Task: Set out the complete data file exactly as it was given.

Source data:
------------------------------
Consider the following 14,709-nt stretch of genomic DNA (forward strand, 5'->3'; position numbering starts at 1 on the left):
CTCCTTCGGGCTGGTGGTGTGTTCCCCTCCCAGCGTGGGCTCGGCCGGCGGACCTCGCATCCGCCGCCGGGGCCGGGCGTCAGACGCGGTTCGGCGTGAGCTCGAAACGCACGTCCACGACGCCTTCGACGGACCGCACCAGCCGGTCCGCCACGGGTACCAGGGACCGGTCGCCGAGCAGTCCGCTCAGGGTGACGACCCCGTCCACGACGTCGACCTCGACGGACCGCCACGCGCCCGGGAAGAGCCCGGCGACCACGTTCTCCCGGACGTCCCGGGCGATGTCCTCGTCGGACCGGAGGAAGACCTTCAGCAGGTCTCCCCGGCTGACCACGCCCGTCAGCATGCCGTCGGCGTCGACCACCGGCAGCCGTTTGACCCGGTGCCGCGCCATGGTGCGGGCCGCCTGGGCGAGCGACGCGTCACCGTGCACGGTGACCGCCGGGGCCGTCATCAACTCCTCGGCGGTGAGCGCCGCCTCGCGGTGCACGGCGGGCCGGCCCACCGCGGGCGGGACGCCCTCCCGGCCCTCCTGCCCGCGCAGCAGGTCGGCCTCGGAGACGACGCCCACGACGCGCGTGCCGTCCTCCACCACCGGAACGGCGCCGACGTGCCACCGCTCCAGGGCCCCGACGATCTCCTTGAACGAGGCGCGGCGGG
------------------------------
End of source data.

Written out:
Consider the following 14,709-nt stretch of genomic DNA (forward strand, 5'->3'; position numbering starts at 1 on the left):
CTCCTTCGGGCTGGTGGTGTGTTCCCCTCCCAGCGTGGGCTCGGCCGGCGGACCTCGCATCCGCCGCCGGGGCCGGGCGTCAGACGCGGTTCGGCGTGAGCTCGAAACGCACGTCCACGACGCCTTCGACGGACCGCACCAGCCGGTCCGCCACGGGTACCAGGGACCGGTCGCCGAGCAGTCCGCTCAGGGTGACGACCCCGTCCACGACGTCGACCTCGACGGACCGCCACGCGCCCGGGAAGAGCCCGGCGACCACGTTCTCCCGGACGTCCCGGGCGATGTCCTCGTCGGACCGGAGGAAGACCTTCAGCAGGTCTCCCCGGCTGACCACGCCCGTCAGCATGCCGTCGGCGTCGACCACCGGCAGCCGTTTGACCCGGTGCCGCGCCATGGTGCGGGCCGCCTGGGCGAGCGACGCGTCACCGTGCACGGTGACCGCCGGGGCCGTCATCAACTCCTCGGCGGTGAGCGCCGCCTCGCGGTGCACGGCGGGCCGGCCCACCGCGGGCGGGACGCCCTCCCGGCCCTCCTGCCCGCGCAGCAGGTCGGCCTCGGAGACGACGCCCACGACGCGCGTGCCGTCCTCCACCACCGGAACGGCGCCGACGTGCCACCGCTCCAGGGCCCCGACGATCTCCTTGAACGAGGCGCGGCGGG